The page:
. issue VII : iii .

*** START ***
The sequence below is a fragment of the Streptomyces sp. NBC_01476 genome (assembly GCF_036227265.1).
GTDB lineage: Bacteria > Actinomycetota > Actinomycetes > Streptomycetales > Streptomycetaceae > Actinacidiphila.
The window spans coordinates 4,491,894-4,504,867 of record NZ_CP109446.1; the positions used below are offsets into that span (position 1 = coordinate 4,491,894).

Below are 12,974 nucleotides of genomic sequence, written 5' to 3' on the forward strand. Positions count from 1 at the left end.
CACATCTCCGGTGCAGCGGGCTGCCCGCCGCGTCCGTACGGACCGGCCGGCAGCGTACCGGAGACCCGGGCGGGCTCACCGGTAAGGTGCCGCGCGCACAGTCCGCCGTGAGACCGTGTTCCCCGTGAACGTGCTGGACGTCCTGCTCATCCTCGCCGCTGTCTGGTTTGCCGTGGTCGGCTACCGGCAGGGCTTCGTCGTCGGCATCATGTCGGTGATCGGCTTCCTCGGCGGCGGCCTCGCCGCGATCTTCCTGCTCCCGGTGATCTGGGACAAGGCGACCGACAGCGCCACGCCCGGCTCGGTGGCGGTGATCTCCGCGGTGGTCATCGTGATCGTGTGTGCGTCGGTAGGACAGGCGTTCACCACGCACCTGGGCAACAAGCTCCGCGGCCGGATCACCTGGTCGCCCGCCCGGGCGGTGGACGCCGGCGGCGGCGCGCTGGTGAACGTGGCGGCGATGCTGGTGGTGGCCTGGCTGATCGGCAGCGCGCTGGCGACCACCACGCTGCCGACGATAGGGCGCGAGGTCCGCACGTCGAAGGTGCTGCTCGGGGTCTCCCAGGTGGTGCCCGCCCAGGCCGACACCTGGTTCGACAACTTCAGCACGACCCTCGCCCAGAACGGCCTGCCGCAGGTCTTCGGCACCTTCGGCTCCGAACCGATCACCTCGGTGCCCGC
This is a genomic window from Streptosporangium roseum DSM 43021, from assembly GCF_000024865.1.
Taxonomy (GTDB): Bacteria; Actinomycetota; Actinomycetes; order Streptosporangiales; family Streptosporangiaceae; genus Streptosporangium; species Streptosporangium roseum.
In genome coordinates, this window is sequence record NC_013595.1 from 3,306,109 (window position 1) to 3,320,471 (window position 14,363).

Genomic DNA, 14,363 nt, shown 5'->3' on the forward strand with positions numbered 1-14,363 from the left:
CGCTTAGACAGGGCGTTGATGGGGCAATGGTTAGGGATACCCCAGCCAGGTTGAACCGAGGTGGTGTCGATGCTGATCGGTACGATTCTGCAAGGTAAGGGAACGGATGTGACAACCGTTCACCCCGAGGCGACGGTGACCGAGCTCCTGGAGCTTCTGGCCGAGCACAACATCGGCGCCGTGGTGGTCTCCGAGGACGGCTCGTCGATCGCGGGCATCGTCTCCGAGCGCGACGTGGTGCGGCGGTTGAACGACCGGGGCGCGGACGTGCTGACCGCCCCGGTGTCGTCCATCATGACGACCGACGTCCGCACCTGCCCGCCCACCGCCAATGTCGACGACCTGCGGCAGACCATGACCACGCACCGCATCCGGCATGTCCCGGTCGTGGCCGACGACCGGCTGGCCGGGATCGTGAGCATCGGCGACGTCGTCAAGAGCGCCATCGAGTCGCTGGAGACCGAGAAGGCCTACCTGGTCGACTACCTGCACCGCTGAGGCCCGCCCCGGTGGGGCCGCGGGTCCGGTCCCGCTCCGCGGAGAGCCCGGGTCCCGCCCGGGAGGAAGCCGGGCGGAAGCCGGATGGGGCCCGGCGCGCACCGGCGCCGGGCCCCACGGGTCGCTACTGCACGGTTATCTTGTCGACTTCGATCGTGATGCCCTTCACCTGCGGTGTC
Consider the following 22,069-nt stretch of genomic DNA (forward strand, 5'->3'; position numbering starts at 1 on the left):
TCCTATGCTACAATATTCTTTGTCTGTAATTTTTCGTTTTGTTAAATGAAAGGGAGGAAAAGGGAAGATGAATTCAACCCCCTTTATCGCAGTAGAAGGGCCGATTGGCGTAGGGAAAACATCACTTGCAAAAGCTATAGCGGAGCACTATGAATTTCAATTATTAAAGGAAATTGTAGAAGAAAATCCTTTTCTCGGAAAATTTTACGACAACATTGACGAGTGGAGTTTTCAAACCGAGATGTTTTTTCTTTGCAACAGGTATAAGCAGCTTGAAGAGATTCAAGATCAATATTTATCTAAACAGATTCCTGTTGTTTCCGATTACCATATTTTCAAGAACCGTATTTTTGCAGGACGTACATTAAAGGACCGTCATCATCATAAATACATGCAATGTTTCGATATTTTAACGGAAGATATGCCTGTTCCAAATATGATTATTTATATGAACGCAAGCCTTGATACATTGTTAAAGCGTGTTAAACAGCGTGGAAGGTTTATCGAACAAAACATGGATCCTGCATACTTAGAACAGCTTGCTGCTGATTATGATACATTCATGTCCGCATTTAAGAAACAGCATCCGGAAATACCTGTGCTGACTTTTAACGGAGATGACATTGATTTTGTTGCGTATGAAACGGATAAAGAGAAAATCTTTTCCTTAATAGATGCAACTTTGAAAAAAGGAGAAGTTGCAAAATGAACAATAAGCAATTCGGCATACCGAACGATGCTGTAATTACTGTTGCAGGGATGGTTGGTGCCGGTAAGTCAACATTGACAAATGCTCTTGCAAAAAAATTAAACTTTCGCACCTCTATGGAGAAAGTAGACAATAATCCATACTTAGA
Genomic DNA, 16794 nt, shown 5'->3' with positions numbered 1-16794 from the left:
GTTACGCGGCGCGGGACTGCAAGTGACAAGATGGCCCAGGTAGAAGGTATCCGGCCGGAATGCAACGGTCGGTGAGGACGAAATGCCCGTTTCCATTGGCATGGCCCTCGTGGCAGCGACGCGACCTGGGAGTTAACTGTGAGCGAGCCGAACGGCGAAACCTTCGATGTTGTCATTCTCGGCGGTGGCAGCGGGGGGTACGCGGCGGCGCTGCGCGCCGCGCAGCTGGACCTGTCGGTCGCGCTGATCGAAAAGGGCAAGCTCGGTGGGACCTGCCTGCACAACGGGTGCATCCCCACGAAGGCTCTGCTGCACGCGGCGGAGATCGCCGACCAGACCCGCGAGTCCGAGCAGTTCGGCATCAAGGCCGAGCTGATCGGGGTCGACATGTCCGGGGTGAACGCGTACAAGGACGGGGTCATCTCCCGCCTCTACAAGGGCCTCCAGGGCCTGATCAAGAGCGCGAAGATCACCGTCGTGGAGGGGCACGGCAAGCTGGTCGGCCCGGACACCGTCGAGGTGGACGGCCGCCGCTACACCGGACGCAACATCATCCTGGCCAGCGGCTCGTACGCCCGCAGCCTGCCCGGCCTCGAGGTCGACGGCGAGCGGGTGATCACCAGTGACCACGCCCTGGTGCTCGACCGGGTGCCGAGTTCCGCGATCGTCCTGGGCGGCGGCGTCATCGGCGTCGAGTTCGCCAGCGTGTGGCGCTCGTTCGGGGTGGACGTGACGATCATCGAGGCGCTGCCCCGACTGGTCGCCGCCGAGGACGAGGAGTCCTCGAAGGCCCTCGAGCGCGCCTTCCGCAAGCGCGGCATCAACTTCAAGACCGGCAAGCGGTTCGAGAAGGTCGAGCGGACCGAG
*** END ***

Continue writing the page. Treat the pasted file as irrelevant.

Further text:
Mulatu Astatke, the father of Ethio-jazz, is best known for his seminal 1970’s recordings that were introduced to the rest of the world on the Ethiopiques series, and then made famous in Jim Jarmusch’s film Broken Flowers. But Mulatu is no historic figure – in the last ten years he’s worked with some outstanding ensembles (Either/Orchestra and The Heliocentrics), spent time at Harvard and MIT, and formed a new band called Step Ahead. Now he’s outdone himself at age 70 with one of the best recordings of his illustrious career, one that’s likely to make many jazz and world music critics’ best-of lists. Solid from top to bottom, this album has so many highlights: Tesfaye’s powerful singing and an amazing vocal choir on “Gamo,” cool Ethio-jazz swing and Mulatu’s vibes solo on “Hager Fiker,” “Gumuz,” which turns Gumuz traditional music into acoustic jazz-funk, and a real star turn by Malian singer Fatoumata Diawara on “Surma.” For modern jazz fans, “Assosa Derache” is a tour-de-force suite that conjures up the Art Ensemble of Chicago, Don Pullen and of course cool-era Miles Davis. And my favorite is “Gamblla,” which is just a perfect 6-minute summary of what this band can do. A big wow.